Richard C. Shelby (R-Ala) today led the Alabama congressional delegation in sending a letter to Mr. David Ratcliffe, the President and Chief Executive Officer of the Southern Company. The letter expresses the delegation’s concern regarding the decision to have the President of Georgia Power serve on the State of Georgia’s state water task force in light of the recent federal district court ruling regarding the ongoing water wars between the States of Alabama, Florida, and Georgia.
“In allowing Georgia Power’s president to play such a public role in Georgia’s negotiating strategy, Southern Company is clearly valuing the well-being of the people in Georgia over the citizens of Alabama and Florida,” said Shelby. “Given Southern Company’s longstanding and large presence in Alabama, I am shocked it would choose one state’s interests over another.”
In 1945-46, Congress authorized the U.S. Army Corps of Engineers to construct a dam and reservoir on the Chattahoochee River north of Atlanta for flood control, hydropower generation, and navigation support. Under the Water Supply Act of 1958, Congress made clear that it must approve any major structural or operational changes to the project. In 1990, Alabama and Florida filed suit, alleging that the Corps had violated the intention of Congress by allocating water for other purposes in Atlanta without congressional approval, thereby causing undue harm downstream in Alabama and Florida.
On Friday, July 17, 2009, U.S. District Judge Paul Magnuson ruled in favor in Alabama and Florida, affirming the states’ argument that operational changes allocating water for the Atlanta water supply require Congressional approval. Judge Magnuson’s decision orders a freeze on current water withdrawal levels from the reservoir for three years to allow for Congressional action on the matter. Absent such action, withdrawal levels will return to the much lower levels of the 1970’s.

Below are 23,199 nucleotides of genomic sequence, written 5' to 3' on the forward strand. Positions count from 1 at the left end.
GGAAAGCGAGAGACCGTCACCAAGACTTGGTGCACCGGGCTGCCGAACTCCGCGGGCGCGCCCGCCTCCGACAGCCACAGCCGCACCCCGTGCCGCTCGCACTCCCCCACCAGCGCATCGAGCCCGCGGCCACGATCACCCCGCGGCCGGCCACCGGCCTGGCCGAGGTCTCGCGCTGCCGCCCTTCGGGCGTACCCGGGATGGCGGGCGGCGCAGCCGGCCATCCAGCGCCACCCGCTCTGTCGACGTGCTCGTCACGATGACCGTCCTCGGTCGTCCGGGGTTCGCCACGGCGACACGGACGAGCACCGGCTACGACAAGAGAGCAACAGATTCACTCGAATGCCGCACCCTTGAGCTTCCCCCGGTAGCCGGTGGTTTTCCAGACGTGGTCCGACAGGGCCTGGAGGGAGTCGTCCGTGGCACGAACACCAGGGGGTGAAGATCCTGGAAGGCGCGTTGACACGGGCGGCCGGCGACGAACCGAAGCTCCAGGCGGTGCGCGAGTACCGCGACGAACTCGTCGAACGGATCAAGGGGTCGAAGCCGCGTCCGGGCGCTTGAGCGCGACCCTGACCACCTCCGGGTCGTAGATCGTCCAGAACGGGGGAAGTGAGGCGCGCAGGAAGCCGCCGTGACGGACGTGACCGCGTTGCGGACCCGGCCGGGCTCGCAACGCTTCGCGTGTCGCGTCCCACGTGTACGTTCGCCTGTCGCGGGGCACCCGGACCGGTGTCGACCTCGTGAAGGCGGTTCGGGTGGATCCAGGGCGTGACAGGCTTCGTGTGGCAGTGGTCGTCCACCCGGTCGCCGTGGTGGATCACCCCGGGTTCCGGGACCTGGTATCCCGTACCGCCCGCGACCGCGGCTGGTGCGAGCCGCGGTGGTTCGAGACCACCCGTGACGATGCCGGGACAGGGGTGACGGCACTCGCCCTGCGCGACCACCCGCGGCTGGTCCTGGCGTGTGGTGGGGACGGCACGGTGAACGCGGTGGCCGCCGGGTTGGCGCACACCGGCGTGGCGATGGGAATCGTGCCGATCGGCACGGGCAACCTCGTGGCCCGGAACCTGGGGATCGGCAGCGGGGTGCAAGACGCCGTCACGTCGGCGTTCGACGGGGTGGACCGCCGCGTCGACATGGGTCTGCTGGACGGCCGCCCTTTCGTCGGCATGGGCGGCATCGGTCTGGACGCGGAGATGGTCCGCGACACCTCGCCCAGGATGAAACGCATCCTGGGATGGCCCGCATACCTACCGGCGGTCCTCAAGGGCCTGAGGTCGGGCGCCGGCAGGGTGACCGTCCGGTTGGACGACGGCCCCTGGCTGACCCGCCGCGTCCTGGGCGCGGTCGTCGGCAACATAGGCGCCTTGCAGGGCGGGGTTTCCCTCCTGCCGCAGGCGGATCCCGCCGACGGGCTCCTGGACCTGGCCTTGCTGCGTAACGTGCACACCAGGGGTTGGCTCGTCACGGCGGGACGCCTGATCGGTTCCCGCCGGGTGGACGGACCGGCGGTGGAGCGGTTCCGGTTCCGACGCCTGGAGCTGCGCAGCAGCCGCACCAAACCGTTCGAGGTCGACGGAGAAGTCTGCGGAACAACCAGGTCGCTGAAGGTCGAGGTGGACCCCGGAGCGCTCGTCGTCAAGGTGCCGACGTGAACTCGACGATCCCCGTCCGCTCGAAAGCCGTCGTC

The Court’s decision follows a federal appellate court ruling in 2008 that invalidated a secret agreement between Georgia and the Corps seeking to allocate an even larger share of the water in the reservoir to Atlanta.
The full text of the letter is below.
July 30, 2009
Mr. David M. Ratcliffe
President and Chief Executive Officer
30 Ivan Allen, Jr. Boulevard, NW
Atlanta, Georgia 30308
Dear Mr. Ratcliffe ,
We are writing to express our disbelief as well as significant concerns regarding the decision to have the President of Georgia Power serve on the State of Georgia’s state water task force.
On July 17, the Jacksonville federal district court ruled in favor of Alabama and Florida’s position that operational changes along the ACF River System require Congressional authorization and gave Congress a three year timetable to address water allocation. This ruling gives the three states a window of opportunity to return to the negotiating table to generate an equitable compromise – a compromise we believe could and should be reached by the three states’ governors.
Unfortunately, by joining the lobbying arm of Georgia, Southern Company has chosen to align itself with the interests of one state over the other two. Given Southern Company’s longstanding and large presence in our state, we are simply astounded you would choose one state’s interests over another. It would benefit your company to advocate on behalf of a fair solution for all stakeholders, not attempt to circumvent a solution by pursuing only a legislative remedy.
Governor Riley has stated his willingness on behalf of Alabama to continue to negotiate an agreement acceptable to all three states. To undermine the spirit of collective compromise expressly offered by Alabama and Florida would be a great detriment to both our states’ interests and those of your company. In allowing Georgia Power’s president to play such a public role in Georgia’s negotiating strategy, Southern Company is clearly valuing the well-being of the people in Georgia over the citizens of Alabama and Florida.
We hope that you carefully assess the gravity of this decision and reevaluate the role Southern Company, and its subsidiaries, are willing to take in this matter. Choosing sides will benefit no one.